Too many of us get into the habit of pulling out our cameras only on those special occasions where we think there will be a chance for great kid’s photography: kid’s birthdays, first days of school, vacations, Christmas, etc. The problem is, when we only bring out the camera on rare occasions, we lose the opportunity to improve our skills and make even better photos. So what can you learn by taking out your camera on a daily basis?
Just Do It
Rather than looking for something to shoot, daily kid’s photography encourages you to just take photos. It helps you find the beauty and composition in everything you shoot – rather than finding something to photograph first. It takes just a few minutes per day; all you have to do is take out your camera for a few minutes each day.
Keep it Handy
When the mood strikes, you need to have your camera on hand. This might not always be possible with larger DSLRs, but you can always use your camera phone in a pinch (the newer smartphones have pretty impressive capabilities). If you are really having trouble remembering, try setting an alarm on your phone for the same time each day.
Photograph Any Moment
They grow up so fast, you don’t want to miss out on those little moments. By planning to photograph your kids daily you can catch all the moments that come in between the big events. It doesn’t matter what they’re doing: brushing their hair, tying shoes, or just starting off into space; each is a great opportunity to hone your photography skills.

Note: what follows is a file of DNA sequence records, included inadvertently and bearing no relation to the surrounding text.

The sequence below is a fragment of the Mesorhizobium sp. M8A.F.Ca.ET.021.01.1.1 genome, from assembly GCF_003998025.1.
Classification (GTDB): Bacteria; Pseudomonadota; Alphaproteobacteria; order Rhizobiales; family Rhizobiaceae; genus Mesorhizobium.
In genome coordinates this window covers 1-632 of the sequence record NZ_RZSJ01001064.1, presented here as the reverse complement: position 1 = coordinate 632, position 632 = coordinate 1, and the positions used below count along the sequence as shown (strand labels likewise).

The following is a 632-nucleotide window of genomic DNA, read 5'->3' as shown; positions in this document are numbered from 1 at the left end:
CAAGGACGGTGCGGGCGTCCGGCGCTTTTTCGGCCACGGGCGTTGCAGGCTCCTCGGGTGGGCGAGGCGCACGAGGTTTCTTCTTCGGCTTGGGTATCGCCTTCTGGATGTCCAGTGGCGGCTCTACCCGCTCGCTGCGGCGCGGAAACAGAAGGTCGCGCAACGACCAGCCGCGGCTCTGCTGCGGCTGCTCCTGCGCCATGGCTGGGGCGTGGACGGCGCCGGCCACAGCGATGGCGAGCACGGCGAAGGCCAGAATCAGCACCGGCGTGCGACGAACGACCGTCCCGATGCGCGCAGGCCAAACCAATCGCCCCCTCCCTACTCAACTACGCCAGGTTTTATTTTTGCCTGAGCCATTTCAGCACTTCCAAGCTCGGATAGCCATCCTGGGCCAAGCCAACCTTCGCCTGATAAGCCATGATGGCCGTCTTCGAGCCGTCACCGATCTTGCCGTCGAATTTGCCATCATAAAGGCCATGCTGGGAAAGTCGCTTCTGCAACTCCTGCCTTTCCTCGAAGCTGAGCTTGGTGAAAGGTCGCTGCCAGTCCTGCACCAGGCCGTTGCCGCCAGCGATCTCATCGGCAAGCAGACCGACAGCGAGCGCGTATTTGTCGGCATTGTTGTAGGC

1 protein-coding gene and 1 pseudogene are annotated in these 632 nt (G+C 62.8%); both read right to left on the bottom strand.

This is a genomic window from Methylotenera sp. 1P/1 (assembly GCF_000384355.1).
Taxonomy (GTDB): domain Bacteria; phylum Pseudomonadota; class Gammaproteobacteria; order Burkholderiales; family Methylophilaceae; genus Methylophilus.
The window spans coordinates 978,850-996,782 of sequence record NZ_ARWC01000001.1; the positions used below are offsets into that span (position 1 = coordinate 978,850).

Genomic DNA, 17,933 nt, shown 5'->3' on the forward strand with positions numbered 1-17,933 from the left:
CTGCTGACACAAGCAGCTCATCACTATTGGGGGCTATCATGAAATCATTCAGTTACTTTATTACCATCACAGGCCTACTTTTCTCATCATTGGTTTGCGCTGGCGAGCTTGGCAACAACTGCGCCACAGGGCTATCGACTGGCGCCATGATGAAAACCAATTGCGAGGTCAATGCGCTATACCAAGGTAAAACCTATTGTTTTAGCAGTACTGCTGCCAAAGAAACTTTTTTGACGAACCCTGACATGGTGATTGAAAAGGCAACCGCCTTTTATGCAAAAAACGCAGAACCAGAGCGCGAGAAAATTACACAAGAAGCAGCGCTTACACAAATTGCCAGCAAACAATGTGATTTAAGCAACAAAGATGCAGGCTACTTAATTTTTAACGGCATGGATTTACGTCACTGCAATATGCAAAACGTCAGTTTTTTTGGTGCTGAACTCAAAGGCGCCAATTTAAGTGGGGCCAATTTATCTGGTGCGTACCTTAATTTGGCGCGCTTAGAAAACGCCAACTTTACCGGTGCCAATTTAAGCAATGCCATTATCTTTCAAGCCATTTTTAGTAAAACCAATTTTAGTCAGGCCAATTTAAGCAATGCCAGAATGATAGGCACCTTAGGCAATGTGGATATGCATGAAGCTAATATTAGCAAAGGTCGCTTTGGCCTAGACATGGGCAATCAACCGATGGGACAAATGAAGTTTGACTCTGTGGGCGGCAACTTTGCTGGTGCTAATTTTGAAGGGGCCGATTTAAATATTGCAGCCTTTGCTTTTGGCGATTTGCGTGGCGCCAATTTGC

Keep it Light
Carrying all of your gear is a hassle, you’ll never find the right setting or lens for the moment. Instead, pack a single lens with you each week – not only will you find it easier to get into shooting mode, you’ll learn how to make each lens work for you in a variety of situations. Stick with one lens and then change it up next week!
Try Something New in Kid’s Photography
It’s definitely okay to develop a personal style of shooting; nearly everyone has one. What you don’t want to do is get stuck shooting in the same way all the time – trying something new can help to teach you new angles, settings, etc. for stronger overall kid’s photography.
You can try shooting at night, experimenting with manual mode, try panning shots to follow the action, turn your camera, zoom in, zoom out. Try it all!
Kid’s photography is a journey, not a destination. You’ll constantly evolve (as your kids grow), so embrace the trip and remember to stop and check in on the way to admire your progress 🙂